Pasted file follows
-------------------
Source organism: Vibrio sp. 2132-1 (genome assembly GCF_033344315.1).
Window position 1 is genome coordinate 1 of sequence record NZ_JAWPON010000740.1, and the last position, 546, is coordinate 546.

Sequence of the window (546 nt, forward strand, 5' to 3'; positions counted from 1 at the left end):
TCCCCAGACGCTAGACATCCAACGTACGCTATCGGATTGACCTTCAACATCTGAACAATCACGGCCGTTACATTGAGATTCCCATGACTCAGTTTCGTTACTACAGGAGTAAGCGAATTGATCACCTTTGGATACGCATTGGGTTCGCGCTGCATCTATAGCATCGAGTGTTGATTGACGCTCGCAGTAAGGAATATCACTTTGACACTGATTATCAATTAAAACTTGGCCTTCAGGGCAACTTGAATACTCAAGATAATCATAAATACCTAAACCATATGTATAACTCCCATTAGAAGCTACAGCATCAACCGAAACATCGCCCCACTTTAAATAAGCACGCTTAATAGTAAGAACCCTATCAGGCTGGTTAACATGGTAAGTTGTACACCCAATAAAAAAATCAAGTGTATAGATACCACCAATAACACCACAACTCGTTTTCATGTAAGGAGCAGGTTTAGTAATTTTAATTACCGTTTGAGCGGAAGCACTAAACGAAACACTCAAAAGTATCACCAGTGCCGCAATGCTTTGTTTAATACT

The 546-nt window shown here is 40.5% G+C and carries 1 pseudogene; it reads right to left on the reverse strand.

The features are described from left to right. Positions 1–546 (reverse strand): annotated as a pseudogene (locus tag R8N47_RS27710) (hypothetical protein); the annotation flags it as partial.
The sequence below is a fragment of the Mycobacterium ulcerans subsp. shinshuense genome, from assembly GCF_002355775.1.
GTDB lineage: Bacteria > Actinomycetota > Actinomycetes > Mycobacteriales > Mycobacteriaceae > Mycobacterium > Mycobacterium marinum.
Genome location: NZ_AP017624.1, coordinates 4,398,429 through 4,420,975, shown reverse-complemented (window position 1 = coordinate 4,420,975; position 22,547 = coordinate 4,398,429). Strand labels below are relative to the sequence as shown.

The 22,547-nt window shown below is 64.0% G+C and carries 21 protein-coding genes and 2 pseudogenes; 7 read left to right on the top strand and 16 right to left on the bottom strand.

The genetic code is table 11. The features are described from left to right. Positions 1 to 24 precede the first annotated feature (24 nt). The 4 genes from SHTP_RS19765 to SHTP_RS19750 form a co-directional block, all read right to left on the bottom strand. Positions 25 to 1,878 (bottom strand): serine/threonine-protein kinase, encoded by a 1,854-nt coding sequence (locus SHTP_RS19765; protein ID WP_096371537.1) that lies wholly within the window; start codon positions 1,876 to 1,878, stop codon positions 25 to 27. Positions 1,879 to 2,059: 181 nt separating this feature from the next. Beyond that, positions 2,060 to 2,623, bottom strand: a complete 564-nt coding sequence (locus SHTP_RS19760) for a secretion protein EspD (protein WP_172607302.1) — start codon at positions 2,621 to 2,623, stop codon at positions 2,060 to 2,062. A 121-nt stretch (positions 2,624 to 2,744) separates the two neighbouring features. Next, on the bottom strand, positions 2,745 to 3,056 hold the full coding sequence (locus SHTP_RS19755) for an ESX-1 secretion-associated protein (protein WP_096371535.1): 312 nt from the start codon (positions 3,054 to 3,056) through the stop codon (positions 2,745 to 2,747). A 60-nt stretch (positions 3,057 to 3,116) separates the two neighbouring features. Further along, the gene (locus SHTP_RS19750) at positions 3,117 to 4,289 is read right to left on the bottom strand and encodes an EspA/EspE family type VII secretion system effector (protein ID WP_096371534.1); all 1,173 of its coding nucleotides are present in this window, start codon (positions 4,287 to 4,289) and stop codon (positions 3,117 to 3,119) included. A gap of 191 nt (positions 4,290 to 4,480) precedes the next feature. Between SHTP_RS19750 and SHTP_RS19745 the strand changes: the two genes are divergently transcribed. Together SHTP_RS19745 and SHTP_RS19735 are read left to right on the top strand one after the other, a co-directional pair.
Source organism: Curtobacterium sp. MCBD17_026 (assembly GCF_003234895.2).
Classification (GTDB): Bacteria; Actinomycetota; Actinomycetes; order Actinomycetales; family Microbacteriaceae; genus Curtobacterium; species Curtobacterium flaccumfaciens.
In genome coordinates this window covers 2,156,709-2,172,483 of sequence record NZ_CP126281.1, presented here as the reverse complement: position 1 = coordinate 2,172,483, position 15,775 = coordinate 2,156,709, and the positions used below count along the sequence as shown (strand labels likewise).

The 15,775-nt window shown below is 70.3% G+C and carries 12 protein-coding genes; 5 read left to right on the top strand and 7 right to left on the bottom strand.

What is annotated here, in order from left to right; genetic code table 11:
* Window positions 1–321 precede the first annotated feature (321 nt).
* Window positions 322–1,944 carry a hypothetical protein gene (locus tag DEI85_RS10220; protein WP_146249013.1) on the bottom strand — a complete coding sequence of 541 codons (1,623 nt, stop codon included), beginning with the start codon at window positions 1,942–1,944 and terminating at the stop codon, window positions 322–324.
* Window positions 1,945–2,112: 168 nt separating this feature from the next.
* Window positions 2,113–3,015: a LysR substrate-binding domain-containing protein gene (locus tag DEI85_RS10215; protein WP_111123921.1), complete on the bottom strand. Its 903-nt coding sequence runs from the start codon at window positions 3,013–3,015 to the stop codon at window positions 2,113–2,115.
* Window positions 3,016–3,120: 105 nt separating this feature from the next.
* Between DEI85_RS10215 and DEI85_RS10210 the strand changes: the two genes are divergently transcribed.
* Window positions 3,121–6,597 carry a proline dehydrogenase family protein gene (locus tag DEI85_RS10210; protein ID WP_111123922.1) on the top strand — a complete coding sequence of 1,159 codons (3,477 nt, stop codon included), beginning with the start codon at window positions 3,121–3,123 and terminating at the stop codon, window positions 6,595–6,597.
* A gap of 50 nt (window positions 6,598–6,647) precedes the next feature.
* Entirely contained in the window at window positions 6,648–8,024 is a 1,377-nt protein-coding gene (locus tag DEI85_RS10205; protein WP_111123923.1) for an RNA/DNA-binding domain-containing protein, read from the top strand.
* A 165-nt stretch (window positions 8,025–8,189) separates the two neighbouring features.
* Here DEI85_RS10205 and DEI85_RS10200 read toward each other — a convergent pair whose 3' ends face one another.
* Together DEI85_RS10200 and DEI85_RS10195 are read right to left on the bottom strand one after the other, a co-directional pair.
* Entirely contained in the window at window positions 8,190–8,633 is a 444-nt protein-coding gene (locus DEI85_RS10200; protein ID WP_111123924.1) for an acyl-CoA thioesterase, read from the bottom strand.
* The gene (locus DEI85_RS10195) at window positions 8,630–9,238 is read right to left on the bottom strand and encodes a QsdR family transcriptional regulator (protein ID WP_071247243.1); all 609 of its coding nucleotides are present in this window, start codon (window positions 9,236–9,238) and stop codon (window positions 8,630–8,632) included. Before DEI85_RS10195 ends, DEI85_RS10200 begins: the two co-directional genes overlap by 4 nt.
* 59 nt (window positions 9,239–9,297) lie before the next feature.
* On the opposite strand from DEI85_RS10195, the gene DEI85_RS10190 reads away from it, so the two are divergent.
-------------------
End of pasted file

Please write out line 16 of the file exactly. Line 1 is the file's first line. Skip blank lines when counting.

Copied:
What is annotated here, in order from left to right; genetic code table 11: